I might never have studied medicine were it not for the example of Dr. Williams. At age fifteen I saw a televised documentary about him which included interviews and a scene filmed in his office with crying babies in the waiting room and Williams banging out a few lines of poetry in between patients on the typewriter which he then slammed abruptly back into his desk. His typewriter was mounted on a spring-loaded shelf which hid it in the desk; not an uncommon device in the 1950’s. Having hidden the typewriter he called in his next patient. I have carried that image with me throughout my life. It has given me hope that one could develop as an artist amid the controlled chaos of a generalist clinician’s life.
I don’t mean to elevate myself to Williams’ level, but only to say that he provided an example for me: that medicine could nourish the artist if the medical life was kept under some internal control. His act of slamming the typewriter away, with a definite element of irritation at having his train of thought as a poet interrupted, and then recovering his demeanor as a doctor, so as to not transmit his irritation to his patient, provides an image I have carried with me now for some fifty years. A concrete example of what the physician-artist must do. (A thing; an image. “No ideas but in things”….)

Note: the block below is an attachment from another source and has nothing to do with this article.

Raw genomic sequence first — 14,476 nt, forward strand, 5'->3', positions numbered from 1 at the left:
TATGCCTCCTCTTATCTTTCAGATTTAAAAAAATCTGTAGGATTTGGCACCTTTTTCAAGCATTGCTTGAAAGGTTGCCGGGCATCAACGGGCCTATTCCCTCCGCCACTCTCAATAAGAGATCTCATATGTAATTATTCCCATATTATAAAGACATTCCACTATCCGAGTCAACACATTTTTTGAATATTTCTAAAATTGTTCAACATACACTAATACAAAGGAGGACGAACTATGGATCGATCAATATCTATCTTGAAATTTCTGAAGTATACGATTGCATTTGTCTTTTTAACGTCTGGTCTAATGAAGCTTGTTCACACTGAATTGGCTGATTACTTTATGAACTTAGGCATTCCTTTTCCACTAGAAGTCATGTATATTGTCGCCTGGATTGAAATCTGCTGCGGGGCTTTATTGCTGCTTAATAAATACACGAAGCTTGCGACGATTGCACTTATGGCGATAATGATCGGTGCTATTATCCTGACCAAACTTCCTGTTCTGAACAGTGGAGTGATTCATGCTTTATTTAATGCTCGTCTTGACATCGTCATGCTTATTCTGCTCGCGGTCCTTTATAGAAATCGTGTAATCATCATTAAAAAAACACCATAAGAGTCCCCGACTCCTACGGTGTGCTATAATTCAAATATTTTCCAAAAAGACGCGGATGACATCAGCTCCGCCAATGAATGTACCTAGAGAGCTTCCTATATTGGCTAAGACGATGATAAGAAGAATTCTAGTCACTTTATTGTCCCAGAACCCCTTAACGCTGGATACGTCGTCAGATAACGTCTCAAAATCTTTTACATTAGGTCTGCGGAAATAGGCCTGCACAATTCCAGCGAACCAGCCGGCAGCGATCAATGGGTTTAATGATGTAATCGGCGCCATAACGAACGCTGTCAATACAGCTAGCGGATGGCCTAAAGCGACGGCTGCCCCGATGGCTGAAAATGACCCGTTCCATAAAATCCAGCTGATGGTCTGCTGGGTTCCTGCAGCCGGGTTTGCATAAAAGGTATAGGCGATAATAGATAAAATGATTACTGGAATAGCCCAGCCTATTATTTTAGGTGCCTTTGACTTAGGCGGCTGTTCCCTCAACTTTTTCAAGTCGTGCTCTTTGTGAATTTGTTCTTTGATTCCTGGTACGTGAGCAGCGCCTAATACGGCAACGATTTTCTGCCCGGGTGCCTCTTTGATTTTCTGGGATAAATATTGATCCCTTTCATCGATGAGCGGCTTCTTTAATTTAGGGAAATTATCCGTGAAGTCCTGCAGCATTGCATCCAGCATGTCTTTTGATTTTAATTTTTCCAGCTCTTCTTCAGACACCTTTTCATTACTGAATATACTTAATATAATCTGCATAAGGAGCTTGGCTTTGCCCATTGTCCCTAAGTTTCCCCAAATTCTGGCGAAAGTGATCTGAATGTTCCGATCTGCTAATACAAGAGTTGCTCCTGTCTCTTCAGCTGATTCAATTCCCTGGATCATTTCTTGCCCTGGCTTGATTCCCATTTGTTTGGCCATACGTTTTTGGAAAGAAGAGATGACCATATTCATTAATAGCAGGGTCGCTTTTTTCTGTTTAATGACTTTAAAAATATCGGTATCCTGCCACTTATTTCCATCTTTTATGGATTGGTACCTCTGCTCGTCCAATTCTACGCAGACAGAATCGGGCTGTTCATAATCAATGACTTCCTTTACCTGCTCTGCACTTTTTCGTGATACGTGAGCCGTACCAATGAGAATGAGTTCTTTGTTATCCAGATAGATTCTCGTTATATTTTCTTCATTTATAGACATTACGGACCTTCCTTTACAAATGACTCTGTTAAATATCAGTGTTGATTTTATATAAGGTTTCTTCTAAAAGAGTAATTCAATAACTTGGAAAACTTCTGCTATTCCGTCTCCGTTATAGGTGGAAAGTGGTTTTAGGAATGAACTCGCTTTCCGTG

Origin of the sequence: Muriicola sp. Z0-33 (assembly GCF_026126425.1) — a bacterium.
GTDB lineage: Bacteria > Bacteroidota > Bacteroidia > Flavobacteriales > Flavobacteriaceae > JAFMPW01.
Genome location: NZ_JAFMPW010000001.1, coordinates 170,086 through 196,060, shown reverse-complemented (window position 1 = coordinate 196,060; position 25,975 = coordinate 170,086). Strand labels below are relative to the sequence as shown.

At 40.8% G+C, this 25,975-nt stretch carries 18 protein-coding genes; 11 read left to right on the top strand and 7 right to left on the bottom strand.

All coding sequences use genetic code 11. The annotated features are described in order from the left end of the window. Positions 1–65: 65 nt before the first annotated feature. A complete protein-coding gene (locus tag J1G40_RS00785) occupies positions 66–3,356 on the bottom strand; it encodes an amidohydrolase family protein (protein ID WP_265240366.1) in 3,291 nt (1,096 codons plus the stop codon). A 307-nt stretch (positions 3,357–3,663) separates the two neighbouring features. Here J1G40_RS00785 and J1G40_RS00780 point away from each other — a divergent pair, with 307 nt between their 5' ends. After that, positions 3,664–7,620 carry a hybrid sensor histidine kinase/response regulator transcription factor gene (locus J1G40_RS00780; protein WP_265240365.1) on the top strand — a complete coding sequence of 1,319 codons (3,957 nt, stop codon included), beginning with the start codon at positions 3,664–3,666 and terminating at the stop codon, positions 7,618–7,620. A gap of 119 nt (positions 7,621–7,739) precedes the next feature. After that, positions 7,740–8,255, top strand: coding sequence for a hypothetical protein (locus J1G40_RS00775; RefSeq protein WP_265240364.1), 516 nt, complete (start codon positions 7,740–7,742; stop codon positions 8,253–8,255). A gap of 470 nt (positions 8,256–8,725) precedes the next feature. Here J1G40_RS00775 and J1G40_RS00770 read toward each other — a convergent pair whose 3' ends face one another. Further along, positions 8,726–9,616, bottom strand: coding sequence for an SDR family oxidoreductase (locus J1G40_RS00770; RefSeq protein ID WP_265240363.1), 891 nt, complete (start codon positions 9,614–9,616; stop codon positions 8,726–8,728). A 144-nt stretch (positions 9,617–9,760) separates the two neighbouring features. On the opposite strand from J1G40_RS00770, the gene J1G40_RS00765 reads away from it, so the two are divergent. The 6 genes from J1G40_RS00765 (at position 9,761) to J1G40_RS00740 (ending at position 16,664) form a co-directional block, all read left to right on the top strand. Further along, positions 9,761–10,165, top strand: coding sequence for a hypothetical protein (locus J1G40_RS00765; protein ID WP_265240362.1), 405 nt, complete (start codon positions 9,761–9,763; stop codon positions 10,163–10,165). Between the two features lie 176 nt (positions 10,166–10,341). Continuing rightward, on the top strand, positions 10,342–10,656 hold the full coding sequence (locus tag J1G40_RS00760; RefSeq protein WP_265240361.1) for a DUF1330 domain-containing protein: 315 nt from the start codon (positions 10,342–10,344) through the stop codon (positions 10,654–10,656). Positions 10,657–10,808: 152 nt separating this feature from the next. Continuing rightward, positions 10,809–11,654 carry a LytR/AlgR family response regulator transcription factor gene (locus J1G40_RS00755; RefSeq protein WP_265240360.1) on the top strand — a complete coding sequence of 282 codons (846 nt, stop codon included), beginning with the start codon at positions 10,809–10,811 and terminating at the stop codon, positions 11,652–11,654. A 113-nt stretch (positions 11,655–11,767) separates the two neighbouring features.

When in 2007 I gave myself a nine-month sabbatical from medicine to do some writing for orchestra, I produced a work for orchestra and piano which I think of as a musical response to Williams’ epic poem, “Paterson”. My work, also titled “Paterson”, is not a piano concerto. There is no dramatic battle between the solo instrument and the orchestra. The piano is more of a narrator in the sense of Greek drama, and of course following the example of Williams’ poem; the piano, the man and the orchestra, the city.